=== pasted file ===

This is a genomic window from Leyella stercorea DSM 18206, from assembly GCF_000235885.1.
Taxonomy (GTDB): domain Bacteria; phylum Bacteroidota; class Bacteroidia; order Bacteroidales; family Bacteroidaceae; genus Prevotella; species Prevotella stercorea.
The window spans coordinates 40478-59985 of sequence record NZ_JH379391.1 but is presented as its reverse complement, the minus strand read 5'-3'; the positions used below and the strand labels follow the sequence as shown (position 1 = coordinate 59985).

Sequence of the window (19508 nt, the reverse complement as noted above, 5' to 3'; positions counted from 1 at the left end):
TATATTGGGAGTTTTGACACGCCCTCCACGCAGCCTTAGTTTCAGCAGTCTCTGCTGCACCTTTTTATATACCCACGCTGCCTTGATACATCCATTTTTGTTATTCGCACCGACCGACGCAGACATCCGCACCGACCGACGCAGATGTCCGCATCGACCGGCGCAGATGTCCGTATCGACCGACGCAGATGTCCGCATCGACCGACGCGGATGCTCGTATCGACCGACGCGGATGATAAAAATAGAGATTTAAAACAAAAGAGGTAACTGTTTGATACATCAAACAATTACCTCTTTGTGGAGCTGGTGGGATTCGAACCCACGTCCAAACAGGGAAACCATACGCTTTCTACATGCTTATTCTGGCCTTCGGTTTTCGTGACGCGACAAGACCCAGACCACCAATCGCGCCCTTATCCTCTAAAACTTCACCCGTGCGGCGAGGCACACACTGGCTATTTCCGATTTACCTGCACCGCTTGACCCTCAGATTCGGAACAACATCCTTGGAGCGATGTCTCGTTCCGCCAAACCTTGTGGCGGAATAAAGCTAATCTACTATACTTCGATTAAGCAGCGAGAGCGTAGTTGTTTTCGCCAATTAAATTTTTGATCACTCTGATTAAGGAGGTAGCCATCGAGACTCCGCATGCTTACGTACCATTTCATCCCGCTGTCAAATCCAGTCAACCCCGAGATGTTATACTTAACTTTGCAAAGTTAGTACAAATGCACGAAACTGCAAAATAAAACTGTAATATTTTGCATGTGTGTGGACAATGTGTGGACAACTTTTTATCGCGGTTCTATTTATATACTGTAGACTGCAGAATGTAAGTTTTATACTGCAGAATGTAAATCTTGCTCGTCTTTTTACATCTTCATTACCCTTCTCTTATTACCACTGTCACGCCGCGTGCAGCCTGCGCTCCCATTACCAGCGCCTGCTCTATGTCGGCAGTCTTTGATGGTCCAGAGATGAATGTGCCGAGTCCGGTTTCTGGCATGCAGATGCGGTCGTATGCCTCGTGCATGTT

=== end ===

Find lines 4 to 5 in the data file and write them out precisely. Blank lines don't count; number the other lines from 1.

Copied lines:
Sequence of the window (19508 nt, the reverse complement as noted above, 5' to 3'; positions counted from 1 at the left end):
TATATTGGGAGTTTTGACACGCCCTCCACGCAGCCTTAGTTTCAGCAGTCTCTGCTGCACCTTTTTATATACCCACGCTGCCTTGATACATCCATTTTTGTTATTCGCACCGACCGACGCAGACATCCGCACCGACCGACGCAGATGTCCGCATCGACCGGCGCAGATGTCCGTATCGACCGACGCAGATGTCCGCATCGACCGACGCGGATGCTCGTATCGACCGACGCGGATGATAAAAATAGAGATTTAAAACAAAAGAGGTAACTGTTTGATACATCAAACAATTACCTCTTTGTGGAGCTGGTGGGATTCGAACCCACGTCCAAACAGGGAAACCATACGCTTTCTACATGCTTATTCTGGCCTTCGGTTTTCGTGACGCGACAAGACCCAGACCACCAATCGCGCCCTTATCCTCTAAAACTTCACCCGTGCGGCGAGGCACACACTGGCTATTTCCGATTTACCTGCACCGCTTGACCCTCAGATTCGGAACAACATCCTTGGAGCGATGTCTCGTTCCGCCAAACCTTGTGGCGGAATAAAGCTAATCTACTATACTTCGATTAAGCAGCGAGAGCGTAGTTGTTTTCGCCAATTAAATTTTTGATCACTCTGATTAAGGAGGTAGCCATCGAGACTCCGCATGCTTACGTACCATTTCATCCCGCTGTCAAATCCAGTCAACCCCGAGATGTTATACTTAACTTTGCAAAGTTAGTACAAATGCACGAAACTGCAAAATAAAACTGTAATATTTTGCATGTGTGTGGACAATGTGTGGACAACTTTTTATCGCGGTTCTATTTATATACTGTAGACTGCAGAATGTAAGTTTTATACTGCAGAATGTAAATCTTGCTCGTCTTTTTACATCTTCATTACCCTTCTCTTATTACCACTGTCACGCCGCGTGCAGCCTGCGCTCCCATTACCAGCGCCTGCTCTATGTCGGCAGTCTTTGATGGTCCAGAGATGAATGTGCCGAGTCCGGTTTCTGGCATGCAGATGCGGTCGTATGCCTCGTGCATGTT